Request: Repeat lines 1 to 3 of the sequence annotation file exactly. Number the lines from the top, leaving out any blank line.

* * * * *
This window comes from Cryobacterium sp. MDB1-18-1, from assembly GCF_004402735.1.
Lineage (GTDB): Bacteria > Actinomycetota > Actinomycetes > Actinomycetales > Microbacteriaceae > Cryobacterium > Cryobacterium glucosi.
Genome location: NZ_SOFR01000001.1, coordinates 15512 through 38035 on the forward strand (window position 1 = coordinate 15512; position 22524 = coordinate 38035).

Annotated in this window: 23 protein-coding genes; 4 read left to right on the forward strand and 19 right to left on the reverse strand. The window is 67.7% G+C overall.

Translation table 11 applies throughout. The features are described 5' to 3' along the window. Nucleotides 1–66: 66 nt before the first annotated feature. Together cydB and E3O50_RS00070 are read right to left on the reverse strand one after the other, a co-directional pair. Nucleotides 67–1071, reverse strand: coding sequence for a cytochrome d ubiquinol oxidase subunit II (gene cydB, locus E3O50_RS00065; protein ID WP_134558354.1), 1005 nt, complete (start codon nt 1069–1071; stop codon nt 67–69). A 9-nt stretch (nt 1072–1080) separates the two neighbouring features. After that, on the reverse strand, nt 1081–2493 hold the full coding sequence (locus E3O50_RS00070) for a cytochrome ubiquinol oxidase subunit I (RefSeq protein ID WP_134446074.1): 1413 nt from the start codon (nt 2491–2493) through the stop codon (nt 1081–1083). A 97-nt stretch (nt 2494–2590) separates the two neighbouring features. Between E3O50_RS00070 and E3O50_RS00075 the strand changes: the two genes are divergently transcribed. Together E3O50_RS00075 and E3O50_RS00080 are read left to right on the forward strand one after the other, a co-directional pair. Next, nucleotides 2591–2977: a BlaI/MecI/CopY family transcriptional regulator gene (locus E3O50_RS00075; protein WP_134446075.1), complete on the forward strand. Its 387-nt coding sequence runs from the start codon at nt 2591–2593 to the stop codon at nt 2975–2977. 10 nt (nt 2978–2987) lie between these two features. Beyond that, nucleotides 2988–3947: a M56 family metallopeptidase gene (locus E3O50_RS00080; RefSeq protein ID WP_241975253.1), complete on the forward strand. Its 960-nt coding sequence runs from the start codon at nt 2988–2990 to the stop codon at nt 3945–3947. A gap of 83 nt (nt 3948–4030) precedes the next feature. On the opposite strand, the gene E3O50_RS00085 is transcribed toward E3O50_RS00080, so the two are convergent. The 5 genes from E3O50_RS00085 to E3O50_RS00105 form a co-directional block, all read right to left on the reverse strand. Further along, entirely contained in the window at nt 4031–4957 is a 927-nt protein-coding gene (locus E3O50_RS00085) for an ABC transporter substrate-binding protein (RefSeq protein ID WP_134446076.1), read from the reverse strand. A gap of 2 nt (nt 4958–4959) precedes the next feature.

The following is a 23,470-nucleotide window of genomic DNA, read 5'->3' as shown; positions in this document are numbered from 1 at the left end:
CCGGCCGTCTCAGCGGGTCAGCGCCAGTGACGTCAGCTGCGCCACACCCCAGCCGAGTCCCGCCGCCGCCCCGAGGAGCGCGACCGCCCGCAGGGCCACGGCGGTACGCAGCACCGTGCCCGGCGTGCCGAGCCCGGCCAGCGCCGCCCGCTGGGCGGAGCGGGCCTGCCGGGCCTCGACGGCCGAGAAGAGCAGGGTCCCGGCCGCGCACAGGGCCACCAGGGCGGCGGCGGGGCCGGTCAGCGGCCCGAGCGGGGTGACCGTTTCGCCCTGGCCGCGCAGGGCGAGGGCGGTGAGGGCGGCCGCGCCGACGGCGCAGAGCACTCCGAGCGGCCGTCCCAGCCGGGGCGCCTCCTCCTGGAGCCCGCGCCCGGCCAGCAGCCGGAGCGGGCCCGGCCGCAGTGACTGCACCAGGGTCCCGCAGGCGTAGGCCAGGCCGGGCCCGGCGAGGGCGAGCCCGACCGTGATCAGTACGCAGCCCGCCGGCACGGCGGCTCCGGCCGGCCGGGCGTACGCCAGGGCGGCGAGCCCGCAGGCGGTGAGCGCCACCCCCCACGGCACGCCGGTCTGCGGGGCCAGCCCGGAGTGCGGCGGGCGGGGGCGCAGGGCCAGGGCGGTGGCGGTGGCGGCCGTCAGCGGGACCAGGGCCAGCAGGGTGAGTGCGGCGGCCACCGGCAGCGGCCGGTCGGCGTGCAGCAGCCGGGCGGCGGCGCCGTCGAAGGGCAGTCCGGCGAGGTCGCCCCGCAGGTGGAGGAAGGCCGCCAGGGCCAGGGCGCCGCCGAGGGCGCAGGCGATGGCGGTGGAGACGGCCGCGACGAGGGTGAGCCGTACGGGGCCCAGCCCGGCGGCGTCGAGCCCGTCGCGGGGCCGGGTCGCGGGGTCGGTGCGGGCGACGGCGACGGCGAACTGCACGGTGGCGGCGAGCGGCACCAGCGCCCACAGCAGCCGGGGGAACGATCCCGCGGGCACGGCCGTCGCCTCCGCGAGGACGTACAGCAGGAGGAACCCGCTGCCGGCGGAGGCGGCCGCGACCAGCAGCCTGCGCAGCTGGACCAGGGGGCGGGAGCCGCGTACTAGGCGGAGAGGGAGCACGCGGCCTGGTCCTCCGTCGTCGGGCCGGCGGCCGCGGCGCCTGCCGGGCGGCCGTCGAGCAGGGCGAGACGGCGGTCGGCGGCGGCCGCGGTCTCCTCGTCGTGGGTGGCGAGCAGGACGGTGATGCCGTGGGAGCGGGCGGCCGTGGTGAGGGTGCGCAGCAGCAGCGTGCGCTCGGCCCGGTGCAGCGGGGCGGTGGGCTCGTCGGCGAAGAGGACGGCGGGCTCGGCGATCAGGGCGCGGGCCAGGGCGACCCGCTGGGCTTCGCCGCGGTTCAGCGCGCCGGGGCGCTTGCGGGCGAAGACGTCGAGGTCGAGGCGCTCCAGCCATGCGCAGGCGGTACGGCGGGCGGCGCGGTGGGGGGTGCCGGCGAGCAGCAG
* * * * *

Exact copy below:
This window comes from Cryobacterium sp. MDB1-18-1, from assembly GCF_004402735.1.
Lineage (GTDB): Bacteria > Actinomycetota > Actinomycetes > Actinomycetales > Microbacteriaceae > Cryobacterium > Cryobacterium glucosi.
Genome location: NZ_SOFR01000001.1, coordinates 15512 through 38035 on the forward strand (window position 1 = coordinate 15512; position 22524 = coordinate 38035).